Monday October 13 2014
Clostridium difficile infections affect the digestive system
“Capsules containing frozen faecal material may help clear up C. difficile infections,” BBC News reports.
While the prospect may sound stomach-churning, swallowing somebody else’s "poo" may help treat symptoms such as chronic diarrhoea, which can be life-threatening.
The headline is based on new research on 20 people with recurrent diarrhoea caused by C. difficile that was not cured with standard antibiotics.
C. difficile is a bacterium that is normally present harmlessly in the gut, but in people who have received courses of antibiotics, there can be an overgrowth of this bacteria, resulting in persistent, often severe, diarrhoea.
The research team gave the patients 30 capsules of frozen faecal matter containing gut bacteria from four healthy donors, in an effort to replace the illness-causing bacteria with non-harmful varieties.
No serious side effects were reported in the small group, and diarrhoea was cured in 14 of the 20 people assessed over an eight-week period. All six non-responders were retreated and four were then cured, taking the total to 18 out of 20 no longer suffering from diarrhoea. Self-reported health scores of the participants also improved.
Larger and longer clinical trials will now need to take place to prove it works, and the treatment’s safety needs to be thoroughly investigated. This treatment concept definitely falls into the “don’t try this at home” category.
The results also have a very specific application to recurrent C. difficile infection and do not relate to other causes of diarrhoea, or other digestive conditions.
Where did the story come from?
The study was carried out by researchers from Massachusetts-based hospitals and was funded by the hospital departments themselves. One of the authors declared receiving funds to conduct a clinical trial related to the treatment of C. difficile (not the current study). The study builds on previous research, published in 2012, involving mice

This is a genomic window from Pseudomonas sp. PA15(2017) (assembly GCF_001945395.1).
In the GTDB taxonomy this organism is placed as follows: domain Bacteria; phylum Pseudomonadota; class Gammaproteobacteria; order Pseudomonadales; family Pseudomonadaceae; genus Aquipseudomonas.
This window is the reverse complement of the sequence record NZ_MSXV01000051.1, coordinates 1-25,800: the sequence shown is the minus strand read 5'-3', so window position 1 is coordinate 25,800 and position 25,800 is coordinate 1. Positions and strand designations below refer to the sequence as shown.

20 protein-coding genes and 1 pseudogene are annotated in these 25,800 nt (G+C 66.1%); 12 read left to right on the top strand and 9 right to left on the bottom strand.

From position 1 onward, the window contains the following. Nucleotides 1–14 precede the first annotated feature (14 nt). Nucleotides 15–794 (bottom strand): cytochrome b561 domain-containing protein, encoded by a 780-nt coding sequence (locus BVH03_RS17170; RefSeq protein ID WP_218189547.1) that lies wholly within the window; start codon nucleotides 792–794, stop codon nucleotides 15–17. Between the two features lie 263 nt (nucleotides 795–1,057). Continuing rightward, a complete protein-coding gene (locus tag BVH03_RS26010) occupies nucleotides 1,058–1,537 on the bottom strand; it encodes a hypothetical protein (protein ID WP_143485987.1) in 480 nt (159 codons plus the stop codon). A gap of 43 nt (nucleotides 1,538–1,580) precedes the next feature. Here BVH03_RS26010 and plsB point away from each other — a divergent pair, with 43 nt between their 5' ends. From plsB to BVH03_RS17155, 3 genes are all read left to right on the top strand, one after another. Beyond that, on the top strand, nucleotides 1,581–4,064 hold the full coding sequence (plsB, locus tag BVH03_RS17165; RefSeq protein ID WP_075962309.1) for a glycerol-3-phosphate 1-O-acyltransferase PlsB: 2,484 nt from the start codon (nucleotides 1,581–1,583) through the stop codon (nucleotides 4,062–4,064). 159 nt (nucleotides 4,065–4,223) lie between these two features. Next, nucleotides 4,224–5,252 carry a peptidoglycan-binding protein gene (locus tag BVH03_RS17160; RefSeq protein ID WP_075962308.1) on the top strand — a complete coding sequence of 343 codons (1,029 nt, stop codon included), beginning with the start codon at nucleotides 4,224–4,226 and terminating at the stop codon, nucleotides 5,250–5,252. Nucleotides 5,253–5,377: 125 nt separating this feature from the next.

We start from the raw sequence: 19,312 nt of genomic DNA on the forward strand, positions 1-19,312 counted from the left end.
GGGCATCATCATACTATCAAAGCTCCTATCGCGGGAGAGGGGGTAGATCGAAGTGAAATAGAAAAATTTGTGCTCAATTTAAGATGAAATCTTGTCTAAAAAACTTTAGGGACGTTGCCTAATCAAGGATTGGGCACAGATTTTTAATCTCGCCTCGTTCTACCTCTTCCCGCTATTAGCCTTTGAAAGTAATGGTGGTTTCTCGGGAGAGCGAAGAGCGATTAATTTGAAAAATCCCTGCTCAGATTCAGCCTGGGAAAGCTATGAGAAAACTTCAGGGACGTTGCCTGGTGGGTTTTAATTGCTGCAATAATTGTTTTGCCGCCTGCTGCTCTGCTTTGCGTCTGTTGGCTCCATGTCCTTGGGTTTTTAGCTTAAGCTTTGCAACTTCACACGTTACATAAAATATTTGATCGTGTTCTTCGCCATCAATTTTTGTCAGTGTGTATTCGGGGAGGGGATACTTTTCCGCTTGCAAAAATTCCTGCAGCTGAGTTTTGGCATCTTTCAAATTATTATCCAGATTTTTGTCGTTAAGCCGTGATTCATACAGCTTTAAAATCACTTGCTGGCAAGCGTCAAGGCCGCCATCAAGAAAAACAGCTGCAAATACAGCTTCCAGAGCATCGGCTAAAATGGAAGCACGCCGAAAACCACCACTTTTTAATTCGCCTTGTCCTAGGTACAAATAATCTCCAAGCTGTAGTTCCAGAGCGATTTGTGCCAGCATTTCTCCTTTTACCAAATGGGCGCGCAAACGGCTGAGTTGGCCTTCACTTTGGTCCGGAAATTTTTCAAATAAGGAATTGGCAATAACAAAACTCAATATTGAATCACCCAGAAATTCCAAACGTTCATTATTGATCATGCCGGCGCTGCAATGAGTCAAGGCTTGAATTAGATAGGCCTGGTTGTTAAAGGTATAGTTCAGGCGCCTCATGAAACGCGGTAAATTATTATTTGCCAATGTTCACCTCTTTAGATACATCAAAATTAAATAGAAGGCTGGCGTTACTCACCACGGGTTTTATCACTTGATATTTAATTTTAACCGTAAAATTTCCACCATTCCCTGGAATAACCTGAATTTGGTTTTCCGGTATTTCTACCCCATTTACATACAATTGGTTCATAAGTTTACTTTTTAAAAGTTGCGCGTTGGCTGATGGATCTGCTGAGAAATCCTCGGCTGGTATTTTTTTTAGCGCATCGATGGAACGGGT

The study was published in the peer-reviewed medical journal JAMA and has been published on an open access basis, so is free to read online.
BBC News reported the story accurately, including warnings to tempted readers not to make their own "home brew” faecal capsules as a way of tackling diarrhoea, which could be dangerous.
The Independent’s claim that these frozen capsules are a definitive cure for C. difficile is premature, given the small size of the study.
It is important to note that these findings are specific only to people hospitalised with C. difficile-related diarrhoea. This is a specific cause of diarrhoea, which is completely different from the diarrhoea and vomiting bugs of the winter season, which are usually caused by viruses. Similarly, diarrhoea may not always be caused by infection at all. For example, inflammatory bowel diseases or bowel cancer can cause diarrhoea. As such, the study has a specific application, and does not relate to "diarrhoea treatment” in general.
What kind of research was this?
This was a feasibility study looking at whether it was possible to treat severe diarrhoea caused by a specific gut bug (C. difficile) using frozen faecal matter (poo) capsules from unrelated donors.
C. difficile is a bug that is normally present harmlessly in the gut, but in people (usually hospitalised) who have received courses of antibiotics, there can be an overgrowth of this bacteria, resulting in diarrhoea that can sometimes be severe and even life-threatening.
The rationale for faecal bacterial transplant is that the introduction of “normal” gut bacteria from a healthy donor should rebalance the system, curing the illness.
Faecal transplants have been carried out before, but using fresh donor stools and infusions. This raises a number of problems and complexities, which the researchers sought to address by developing an easy-to-take pill instead.